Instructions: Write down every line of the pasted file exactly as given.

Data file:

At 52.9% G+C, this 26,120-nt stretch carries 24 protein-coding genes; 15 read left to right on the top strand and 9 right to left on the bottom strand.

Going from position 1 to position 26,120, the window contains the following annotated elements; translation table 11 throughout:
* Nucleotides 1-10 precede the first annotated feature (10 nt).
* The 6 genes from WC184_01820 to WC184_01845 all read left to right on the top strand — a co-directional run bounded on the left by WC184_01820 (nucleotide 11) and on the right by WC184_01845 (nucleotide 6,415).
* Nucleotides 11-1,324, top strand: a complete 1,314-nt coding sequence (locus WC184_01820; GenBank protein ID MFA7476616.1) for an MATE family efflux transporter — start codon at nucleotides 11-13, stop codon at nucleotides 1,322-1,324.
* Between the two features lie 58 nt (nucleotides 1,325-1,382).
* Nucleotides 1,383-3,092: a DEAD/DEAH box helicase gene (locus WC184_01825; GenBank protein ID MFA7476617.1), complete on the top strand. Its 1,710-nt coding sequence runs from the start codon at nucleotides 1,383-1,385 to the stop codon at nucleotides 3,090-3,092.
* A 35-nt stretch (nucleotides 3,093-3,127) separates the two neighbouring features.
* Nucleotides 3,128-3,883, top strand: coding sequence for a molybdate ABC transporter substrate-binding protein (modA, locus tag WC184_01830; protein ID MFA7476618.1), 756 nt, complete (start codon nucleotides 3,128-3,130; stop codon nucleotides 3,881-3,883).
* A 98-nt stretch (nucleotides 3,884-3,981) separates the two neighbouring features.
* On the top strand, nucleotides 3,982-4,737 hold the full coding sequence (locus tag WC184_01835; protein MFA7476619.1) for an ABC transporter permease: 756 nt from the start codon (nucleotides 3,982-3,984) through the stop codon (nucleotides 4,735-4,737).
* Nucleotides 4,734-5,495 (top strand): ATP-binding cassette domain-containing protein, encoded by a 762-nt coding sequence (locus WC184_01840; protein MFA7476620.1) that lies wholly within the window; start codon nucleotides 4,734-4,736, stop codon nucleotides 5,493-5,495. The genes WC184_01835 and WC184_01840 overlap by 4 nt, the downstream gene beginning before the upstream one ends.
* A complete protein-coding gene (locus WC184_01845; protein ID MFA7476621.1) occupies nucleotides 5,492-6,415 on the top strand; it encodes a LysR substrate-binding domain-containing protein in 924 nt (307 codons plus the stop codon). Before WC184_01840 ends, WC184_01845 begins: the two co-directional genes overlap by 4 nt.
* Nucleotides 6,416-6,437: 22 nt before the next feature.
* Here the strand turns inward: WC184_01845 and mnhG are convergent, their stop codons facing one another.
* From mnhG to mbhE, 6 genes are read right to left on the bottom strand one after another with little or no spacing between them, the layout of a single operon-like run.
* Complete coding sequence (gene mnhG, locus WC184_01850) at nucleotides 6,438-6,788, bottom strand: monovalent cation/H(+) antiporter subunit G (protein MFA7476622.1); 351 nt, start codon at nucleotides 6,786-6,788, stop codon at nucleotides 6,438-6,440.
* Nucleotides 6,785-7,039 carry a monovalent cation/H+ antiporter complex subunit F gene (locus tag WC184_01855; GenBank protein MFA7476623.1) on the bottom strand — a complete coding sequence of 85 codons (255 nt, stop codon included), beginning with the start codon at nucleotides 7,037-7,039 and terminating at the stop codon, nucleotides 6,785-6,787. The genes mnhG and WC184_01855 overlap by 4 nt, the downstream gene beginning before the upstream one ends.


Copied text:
At 52.9% G+C, this 26,120-nt stretch carries 24 protein-coding genes; 15 read left to right on the top strand and 9 right to left on the bottom strand.

Going from position 1 to position 26,120, the window contains the following annotated elements; translation table 11 throughout:
* Nucleotides 1-10 precede the first annotated feature (10 nt).
* The 6 genes from WC184_01820 to WC184_01845 all read left to right on the top strand — a co-directional run bounded on the left by WC184_01820 (nucleotide 11) and on the right by WC184_01845 (nucleotide 6,415).
* Nucleotides 11-1,324, top strand: a complete 1,314-nt coding sequence (locus WC184_01820; GenBank protein ID MFA7476616.1) for an MATE family efflux transporter — start codon at nucleotides 11-13, stop codon at nucleotides 1,322-1,324.
* Between the two features lie 58 nt (nucleotides 1,325-1,382).
* Nucleotides 1,383-3,092: a DEAD/DEAH box helicase gene (locus WC184_01825; GenBank protein ID MFA7476617.1), complete on the top strand. Its 1,710-nt coding sequence runs from the start codon at nucleotides 1,383-1,385 to the stop codon at nucleotides 3,090-3,092.
* A 35-nt stretch (nucleotides 3,093-3,127) separates the two neighbouring features.
* Nucleotides 3,128-3,883, top strand: coding sequence for a molybdate ABC transporter substrate-binding protein (modA, locus tag WC184_01830; protein ID MFA7476618.1), 756 nt, complete (start codon nucleotides 3,128-3,130; stop codon nucleotides 3,881-3,883).
* A 98-nt stretch (nucleotides 3,884-3,981) separates the two neighbouring features.
* On the top strand, nucleotides 3,982-4,737 hold the full coding sequence (locus tag WC184_01835; protein MFA7476619.1) for an ABC transporter permease: 756 nt from the start codon (nucleotides 3,982-3,984) through the stop codon (nucleotides 4,735-4,737).
* Nucleotides 4,734-5,495 (top strand): ATP-binding cassette domain-containing protein, encoded by a 762-nt coding sequence (locus WC184_01840; protein MFA7476620.1) that lies wholly within the window; start codon nucleotides 4,734-4,736, stop codon nucleotides 5,493-5,495. The genes WC184_01835 and WC184_01840 overlap by 4 nt, the downstream gene beginning before the upstream one ends.
* A complete protein-coding gene (locus WC184_01845; protein ID MFA7476621.1) occupies nucleotides 5,492-6,415 on the top strand; it encodes a LysR substrate-binding domain-containing protein in 924 nt (307 codons plus the stop codon). Before WC184_01840 ends, WC184_01845 begins: the two co-directional genes overlap by 4 nt.
* Nucleotides 6,416-6,437: 22 nt before the next feature.
* Here the strand turns inward: WC184_01845 and mnhG are convergent, their stop codons facing one another.
* From mnhG to mbhE, 6 genes are read right to left on the bottom strand one after another with little or no spacing between them, the layout of a single operon-like run.
* Complete coding sequence (gene mnhG, locus WC184_01850) at nucleotides 6,438-6,788, bottom strand: monovalent cation/H(+) antiporter subunit G (protein MFA7476622.1); 351 nt, start codon at nucleotides 6,786-6,788, stop codon at nucleotides 6,438-6,440.
* Nucleotides 6,785-7,039 carry a monovalent cation/H+ antiporter complex subunit F gene (locus tag WC184_01855; GenBank protein MFA7476623.1) on the bottom strand — a complete coding sequence of 85 codons (255 nt, stop codon included), beginning with the start codon at nucleotides 7,037-7,039 and terminating at the stop codon, nucleotides 6,785-6,787. The genes mnhG and WC184_01855 overlap by 4 nt, the downstream gene beginning before the upstream one ends.